What if I don’t bond with my baby?
Just like your birthing plan, understanding the bonding process before birth can be reassuring
Love is messy at the best of times, not to mention when you’re elbow deep in dirty nappies and don’t want to get out of the shower, let alone the house. So before you pop, let’s get one important thing out of the way; be patient with yourself when the time comes to bond with your baby. If you don’t feel an immediate connection to your noisy blob, you’re not a failure, and certainly not alone.
Read on as Dr. Nicole Highet, psychologist and founder and executive director of the Centre of Perinatal Excellence, sheds some light on the topic, assuring us that “It can take time to fall in love, even with your baby.”
Firstly, what even is mother-baby bonding?
‘Bonding’ is the intense connection many people describe feeling towards their baby. You’ve probably heard people gush about it as an instant ‘life-changing’ kind of love. The kind seen in the birthing suites of movies when the world glows pink and hearts melt into puddles on the hospital floor. But just like every other part of your pregnancy, your bonding experience will be unique. Here are five ways you can strengthen your baby bond
1. Cuddle time
If your birthing experience allows, get that brand new baby of yours onto your skin ASAP. This skin-to-skin contact can really help in the bonding process. If your baby is in special care, talk to your midwife or doctor to help you get as close as possible.
It might feel a little strange at first, but do it anyway! There are plenty of ways you can communicate with your baby, from chatting or reading, to singing. Don’t underestimate the power of play. Throw in a smile and a funny face for good measure.
3. Acknowledging if you have experienced trauma and getting support
Often mothers who have experienced a traumatic birth will find it harder to bond and have positive feelings towards their baby. Talking about these experiences with a medical professionals or those you trust may help you move past any negative events, and look forward to time developing that positive bond.
4. Monitor visitors
People love to rush in and squeeze fresh cheeks before they’ve even been wiped clean. Don’t be afraid to ask friends and family to wait a few weeks so you can have some one-on-one time to get to know the new person in your life. If you have a partner, appoint them as your official bouncer.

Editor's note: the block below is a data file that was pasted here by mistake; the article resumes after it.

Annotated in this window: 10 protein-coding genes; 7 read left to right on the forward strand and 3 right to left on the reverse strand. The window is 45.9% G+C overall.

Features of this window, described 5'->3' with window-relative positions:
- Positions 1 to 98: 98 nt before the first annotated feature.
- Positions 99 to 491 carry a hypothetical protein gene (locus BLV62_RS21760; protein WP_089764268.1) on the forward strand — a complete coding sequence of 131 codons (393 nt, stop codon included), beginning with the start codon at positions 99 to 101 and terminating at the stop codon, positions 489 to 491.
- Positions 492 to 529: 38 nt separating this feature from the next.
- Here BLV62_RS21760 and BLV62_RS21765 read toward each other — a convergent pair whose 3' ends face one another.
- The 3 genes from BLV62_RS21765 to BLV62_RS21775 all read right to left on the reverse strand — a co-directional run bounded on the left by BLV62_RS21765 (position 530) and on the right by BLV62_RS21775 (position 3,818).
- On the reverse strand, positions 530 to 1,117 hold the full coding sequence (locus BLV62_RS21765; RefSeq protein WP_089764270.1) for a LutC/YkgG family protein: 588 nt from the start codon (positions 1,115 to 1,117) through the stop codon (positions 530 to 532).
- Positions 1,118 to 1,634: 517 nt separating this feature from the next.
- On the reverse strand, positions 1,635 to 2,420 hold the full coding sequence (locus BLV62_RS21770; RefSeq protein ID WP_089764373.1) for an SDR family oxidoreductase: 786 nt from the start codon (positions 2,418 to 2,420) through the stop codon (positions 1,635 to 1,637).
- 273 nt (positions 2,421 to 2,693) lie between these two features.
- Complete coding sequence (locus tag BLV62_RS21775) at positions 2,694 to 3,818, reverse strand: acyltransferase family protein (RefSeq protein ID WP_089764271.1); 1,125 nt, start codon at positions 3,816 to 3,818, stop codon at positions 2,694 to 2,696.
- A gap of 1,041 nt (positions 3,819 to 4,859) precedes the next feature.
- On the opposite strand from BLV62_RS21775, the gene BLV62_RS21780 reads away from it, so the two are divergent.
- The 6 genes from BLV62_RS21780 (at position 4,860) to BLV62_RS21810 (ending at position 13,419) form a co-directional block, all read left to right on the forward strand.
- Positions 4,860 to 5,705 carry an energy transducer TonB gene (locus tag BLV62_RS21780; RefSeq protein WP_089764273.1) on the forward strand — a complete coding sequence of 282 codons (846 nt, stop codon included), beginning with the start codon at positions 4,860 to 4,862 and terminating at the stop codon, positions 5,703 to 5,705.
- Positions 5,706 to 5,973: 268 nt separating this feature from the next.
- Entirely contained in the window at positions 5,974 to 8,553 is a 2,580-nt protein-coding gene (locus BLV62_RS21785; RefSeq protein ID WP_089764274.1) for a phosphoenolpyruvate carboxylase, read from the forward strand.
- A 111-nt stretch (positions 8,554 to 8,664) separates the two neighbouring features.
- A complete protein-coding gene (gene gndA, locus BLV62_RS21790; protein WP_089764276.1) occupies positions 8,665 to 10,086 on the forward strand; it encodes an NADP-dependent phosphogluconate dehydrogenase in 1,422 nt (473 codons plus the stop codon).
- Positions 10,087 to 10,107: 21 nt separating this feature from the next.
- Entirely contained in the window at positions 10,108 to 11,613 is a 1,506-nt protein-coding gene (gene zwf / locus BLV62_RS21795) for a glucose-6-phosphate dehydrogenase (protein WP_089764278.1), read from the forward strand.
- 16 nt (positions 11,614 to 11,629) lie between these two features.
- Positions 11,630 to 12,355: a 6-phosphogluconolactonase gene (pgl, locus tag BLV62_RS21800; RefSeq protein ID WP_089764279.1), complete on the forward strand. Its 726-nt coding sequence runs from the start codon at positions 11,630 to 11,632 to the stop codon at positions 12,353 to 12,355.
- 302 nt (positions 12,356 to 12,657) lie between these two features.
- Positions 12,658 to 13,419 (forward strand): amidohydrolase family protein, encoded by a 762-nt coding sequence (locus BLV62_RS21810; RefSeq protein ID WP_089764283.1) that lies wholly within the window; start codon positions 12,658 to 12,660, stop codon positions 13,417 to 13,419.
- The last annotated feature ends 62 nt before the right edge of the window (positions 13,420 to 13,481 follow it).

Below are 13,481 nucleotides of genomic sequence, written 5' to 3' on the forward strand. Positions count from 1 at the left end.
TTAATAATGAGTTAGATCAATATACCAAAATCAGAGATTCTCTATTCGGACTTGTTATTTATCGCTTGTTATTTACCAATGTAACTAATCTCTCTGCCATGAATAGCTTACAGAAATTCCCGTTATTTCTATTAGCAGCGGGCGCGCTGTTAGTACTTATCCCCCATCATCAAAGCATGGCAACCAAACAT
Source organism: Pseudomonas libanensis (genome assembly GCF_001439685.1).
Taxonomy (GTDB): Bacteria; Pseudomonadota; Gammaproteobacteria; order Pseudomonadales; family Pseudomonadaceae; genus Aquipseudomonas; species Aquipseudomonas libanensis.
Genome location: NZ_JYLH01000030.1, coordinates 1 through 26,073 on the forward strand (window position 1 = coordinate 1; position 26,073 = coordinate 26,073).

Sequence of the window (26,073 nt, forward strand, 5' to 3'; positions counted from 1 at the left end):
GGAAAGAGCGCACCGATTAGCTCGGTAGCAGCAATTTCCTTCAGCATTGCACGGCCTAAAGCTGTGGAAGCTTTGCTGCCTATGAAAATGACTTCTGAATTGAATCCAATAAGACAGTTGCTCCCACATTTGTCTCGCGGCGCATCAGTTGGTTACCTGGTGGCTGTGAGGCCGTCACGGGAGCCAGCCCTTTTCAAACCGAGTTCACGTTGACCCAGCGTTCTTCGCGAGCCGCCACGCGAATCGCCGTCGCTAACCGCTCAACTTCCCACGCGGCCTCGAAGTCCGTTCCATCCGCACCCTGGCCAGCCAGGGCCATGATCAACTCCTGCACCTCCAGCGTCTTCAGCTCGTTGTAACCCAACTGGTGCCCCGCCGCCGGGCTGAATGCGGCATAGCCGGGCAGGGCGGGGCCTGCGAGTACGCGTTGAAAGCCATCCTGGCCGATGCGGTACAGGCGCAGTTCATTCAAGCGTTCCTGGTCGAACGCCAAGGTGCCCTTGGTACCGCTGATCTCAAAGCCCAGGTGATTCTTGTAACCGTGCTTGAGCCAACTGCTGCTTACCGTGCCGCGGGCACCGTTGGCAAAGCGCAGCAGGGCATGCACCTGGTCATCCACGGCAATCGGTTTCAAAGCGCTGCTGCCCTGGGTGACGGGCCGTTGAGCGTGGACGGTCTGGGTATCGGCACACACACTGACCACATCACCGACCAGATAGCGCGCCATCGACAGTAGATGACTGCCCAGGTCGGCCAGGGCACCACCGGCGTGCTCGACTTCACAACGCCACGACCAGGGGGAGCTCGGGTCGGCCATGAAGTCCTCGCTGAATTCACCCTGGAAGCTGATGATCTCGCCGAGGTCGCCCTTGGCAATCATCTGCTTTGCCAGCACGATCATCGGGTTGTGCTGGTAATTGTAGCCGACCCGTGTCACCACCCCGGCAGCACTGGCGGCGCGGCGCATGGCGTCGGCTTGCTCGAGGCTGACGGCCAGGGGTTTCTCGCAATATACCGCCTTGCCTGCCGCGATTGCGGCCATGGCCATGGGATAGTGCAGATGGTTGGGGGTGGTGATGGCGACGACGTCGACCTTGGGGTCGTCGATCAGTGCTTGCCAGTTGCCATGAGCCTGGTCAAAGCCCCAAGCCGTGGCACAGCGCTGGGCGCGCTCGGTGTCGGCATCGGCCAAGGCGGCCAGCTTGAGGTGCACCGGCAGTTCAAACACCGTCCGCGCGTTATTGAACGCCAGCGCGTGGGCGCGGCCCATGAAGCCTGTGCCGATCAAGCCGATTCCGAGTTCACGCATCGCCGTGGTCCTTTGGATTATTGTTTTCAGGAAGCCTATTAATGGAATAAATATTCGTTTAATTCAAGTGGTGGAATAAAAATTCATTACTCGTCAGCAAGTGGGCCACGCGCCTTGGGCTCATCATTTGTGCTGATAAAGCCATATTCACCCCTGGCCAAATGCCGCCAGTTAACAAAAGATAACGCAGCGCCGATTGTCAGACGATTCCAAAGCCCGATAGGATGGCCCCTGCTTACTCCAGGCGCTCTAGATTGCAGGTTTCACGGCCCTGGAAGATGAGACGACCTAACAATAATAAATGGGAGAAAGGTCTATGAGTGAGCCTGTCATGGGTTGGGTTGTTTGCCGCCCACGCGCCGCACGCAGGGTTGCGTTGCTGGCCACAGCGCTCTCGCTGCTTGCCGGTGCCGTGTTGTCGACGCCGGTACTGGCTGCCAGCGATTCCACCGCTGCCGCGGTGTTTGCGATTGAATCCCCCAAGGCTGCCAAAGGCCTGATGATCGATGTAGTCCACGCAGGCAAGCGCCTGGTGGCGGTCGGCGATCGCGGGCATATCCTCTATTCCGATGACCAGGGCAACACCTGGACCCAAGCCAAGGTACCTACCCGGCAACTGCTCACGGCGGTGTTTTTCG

5. Baby massage
It may sound new age and OTT, but don’t roll your eyes just yet. In many cultures, this is a practice that’s passed down from generation to generation. Massage can help you to focus on the marvels of your child and create a sense of calm between you both. Take note of their responses and cues to your touch. Not only can massage and touch help you bond, but it can help comfort your baby and alleviate symptoms of colic, helping you both relax.
6. Take care of yourself
You’ve probably heard it a million times since the strip turned pink, but this is actually solid advice. There are the obvious ways to take care of yourself (read: shower, sleep, don’t eat toast for every meal). Try to ditch the guilt and focus on the little things, like finding something to make you laugh, venting your negative feelings (it won’t all be sunshine and rainbows), or getting out of your pajamas.
READ MORE: 6 week survival guide
What if the ‘bond’ isn’t instant?
First of all, don’t worry. Just like your birthing plan, don’t set rigid expectations on your emotions after birth. With your hormones adjusting to life post-bump, you can’t expect to be in control of them anyway. There are lots of factors that can alter how quickly you bond with your baby. From exhaustion to an emergency c-section, or troubles with breastfeeding, your attachment to your baby may feel strained. Don’t force it, remember you have your whole life to fall in love with this little human.
Dr. Highet says, “Just like other relationships in your life, your feelings of love and attachment might be there instantly, but for many women it can take time - from a few days, to weeks, or even months to form. It’s important to give yourself and your relationship time.”
“Making time together for positive interactions will give your relationship the time and opportunity to develop. If however, you are having negative thoughts such as harming your baby, then it is important to seek help, as this may be a sign of other conditions that need to be treated.“
READ MORE: How to recognise postnatal depression
When do I call in backup?
Give it a couple of months. If your baby still feels like a stranger to you, chat to your doctor. Of course, if you don’t think you can take care of yourself or your baby, or you have negative thoughts about harming the baby - get help straight away. Reach out to your doctor or a Maternal, Child and Family Health Nurse. It might be the baby blues, or you may be struggling with postnatal depression. Either way, the faster you get help, the sooner you’ll feel better.
Before you meet the person living in your belly, take some time to get your support network in order. If that doesn’t mean family for you, look into what’s available in the community. Because, you know, it takes a village to raise a baby (and to keep you sane!).